US Congressman John Murtha, influential critic of Iraq war, dies at age 77

The Associated Press ~ staff The News
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HARRISBURG, Pa. - Rep. John Murtha, a retired Marine Corps officer who became the first Vietnam War combat veteran elected to Congress and later an outspoken and influential critic of the Iraq War, died Monday. He was 77.
The Pennsylvania Democrat had been suffering complications from gallbladder surgery. He died at the Virginia Hospital Center, spokesman Matthew Mazonkey said.
Murtha was an officer in the Marine Reserves when he was elected in 1974. Ethical questions often shadowed his congressional service, but he was best known for being among Congress' most hawkish Democrats. He wielded considerable clout for two decades as the ranking Democrat on the House subcommittee that oversees Pentagon spending.
Murtha voted in 2002 to authorize President George W. Bush to use military force in Iraq, but his growing frustration over the administration's handling of the war prompted him in November 2005 to call for an immediate withdrawal of U.S. troops.
"The war in Iraq is not going as advertised. It is a flawed policy wrapped in illusion," he said.
Murtha's opposition to the Iraq war rattled Washington, where the tall, gruff-mannered congressman enjoyed bipartisan respect for his work on military issues. On Capitol Hill, Murtha was seen as speaking for those in uniform when it came to military matters.
President Barack Obama called Murtha, who was known in his home state for helping bring money and projects to areas depressed by the decline of the coal and steel industries, "a steadfast advocate for the people of Pennsylvania for nearly 40 years" with a "tough-as-nails" reputation.
William Russell, Murtha's Republican opponent in the 2008 election, who was planning to challenge him again in November, asked in a statement Monday that people pray for the Murtha family and said his campaign would suspend activity for a few days.
"Regardless of your political position, you always knew Jack had an immense love and loyalty to his family and the residents of the 12th Congressional District," Russell said.
Gov. Ed Rendell said Monday that he has not decided when to schedule a special election to replace Murtha. He has 10 days by law; the political parties must come up with their own candidates. The governor said that it would save taxpayer money to hold the election on May 18, the state's planned primary date, but that he might set it sooner in the event of urgent congressional issues.
Unlike the Senate where the Democrats recent loss of a single seat greatly complicated efforts to pass key leglislation, the Democrats hold a healthy majority 256-178 in the house.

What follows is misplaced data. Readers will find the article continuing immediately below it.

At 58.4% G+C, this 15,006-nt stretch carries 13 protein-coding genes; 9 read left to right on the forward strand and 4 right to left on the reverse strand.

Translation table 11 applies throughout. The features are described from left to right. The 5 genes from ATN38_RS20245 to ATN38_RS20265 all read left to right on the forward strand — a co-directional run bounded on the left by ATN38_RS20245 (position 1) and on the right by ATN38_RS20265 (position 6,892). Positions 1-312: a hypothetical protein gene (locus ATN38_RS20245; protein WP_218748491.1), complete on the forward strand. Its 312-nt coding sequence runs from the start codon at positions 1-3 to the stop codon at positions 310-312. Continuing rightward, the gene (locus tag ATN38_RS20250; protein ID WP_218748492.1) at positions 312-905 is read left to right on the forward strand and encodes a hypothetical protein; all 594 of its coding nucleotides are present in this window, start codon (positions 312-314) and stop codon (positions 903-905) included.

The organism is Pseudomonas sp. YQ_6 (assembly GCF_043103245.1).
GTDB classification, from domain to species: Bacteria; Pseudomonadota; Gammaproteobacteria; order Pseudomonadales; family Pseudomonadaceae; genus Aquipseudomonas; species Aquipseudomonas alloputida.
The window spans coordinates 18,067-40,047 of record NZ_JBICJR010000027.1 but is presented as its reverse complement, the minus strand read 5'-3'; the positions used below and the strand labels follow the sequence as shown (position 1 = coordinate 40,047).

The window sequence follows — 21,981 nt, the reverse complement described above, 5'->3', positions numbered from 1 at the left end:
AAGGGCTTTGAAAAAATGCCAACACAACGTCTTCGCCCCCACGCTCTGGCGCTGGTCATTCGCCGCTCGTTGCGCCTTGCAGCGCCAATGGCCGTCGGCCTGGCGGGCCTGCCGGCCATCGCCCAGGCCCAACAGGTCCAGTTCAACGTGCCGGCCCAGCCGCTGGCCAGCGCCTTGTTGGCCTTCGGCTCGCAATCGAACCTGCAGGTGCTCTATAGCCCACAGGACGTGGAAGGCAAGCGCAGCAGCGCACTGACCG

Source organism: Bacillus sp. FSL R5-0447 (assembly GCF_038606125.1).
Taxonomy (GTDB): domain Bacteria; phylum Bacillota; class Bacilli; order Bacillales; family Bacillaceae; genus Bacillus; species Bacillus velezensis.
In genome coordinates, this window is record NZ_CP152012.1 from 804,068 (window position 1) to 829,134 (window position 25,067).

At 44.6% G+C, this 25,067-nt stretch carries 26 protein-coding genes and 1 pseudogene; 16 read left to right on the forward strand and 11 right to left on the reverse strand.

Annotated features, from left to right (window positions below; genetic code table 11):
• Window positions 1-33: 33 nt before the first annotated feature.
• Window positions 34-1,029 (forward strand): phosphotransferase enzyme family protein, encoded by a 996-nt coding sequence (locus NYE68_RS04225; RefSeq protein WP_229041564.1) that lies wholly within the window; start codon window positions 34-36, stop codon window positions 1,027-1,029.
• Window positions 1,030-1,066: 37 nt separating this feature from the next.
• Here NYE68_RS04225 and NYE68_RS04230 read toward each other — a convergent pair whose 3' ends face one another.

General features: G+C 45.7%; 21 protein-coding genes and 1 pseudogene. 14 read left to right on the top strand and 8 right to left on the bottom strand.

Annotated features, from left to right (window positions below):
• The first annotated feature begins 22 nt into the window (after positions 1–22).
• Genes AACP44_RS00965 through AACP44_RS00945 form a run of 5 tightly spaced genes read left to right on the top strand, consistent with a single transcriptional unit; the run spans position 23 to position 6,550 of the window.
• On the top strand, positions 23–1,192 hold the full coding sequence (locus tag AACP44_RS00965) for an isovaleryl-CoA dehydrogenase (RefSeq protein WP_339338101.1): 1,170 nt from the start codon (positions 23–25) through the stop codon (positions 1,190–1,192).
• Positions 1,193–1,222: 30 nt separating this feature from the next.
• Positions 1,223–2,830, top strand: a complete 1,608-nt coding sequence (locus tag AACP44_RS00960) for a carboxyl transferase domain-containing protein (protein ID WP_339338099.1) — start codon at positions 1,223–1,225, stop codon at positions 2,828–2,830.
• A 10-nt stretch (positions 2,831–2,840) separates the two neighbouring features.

Born June 17, 1932, John Patrick Murtha delivered newspapers and worked at a gas station before graduating High School.
Military service was in Murtha's blood. He said his great-grandfather served in the Civil War, his father and three uncles in World War II, and his brothers in the Marine Corps.
He left Washington and Jefferson College in 1952 to join the Marines, where he rose through the ranks to become a drill instructor at Parris Island, South Carolina, and later served in the 2nd Marine Division.
Murtha moved back to Johnstown and remained with the Marine Reserves until he volunteered to go to Vietnam. He served as an intelligence officer there from 1966 to 1967 and recieved several military honours.
After his discharge from the Marines, Murtha ran a small business in Johnstown. He went to the University of Pittsburgh, graduating in 1962 with a degree in economics.
He served in the Pennsylvania House in Harrisburg from 1969 until he was elected to Congress in a special election in 1974. In 1990, he retired from the Marine Reserves as a colonel.
"Ever since I was a young boy, I had two goals in life - I wanted to be a colonel in the Marine Corps and a member of Congress," Murtha wrote in his 2004 book, "From Vietnam to 9/11," referring to the Sept. 11 attacks.
Murtha's criticism of the Iraq war intensified in 2006, when he accused Marines of murdering Iraqi civilians "in cold blood" at Haditha, Iraq, after one Marine died and two were wounded by a roadside bomb.
Critics said Murtha unfairly held the Marines responsible before an investigation was concluded and fueled enemy retaliation. He said that the war couldn't be won militarily and that such incidents dimmed the prospect for a political solution.
"This is the kind of war you have to win the hearts and minds of the people," Murtha said. "And we're set back every time something like this happens."
In 2008, the Republican Party used Murtha's words against him in TV ads aired less than a month before the election. The ads cited his criticism of the Haditha incident, as well as his comment about "racist" voting tendencies of many western Pennsylvania residents. Still, Murtha handily won his 18th full term.

Organizations: Marine Corps, Washington and Jefferson College, Democrats Virginia Hospital Center Pentagon University of Pittsburgh Pennsylvania House Republican Party

Geographic location: Iraq, U.S., Vietnam HARRISBURG, Pa. Pennsylvania Capitol Hill Johnstown Parris Island South Carolina Harrisburg

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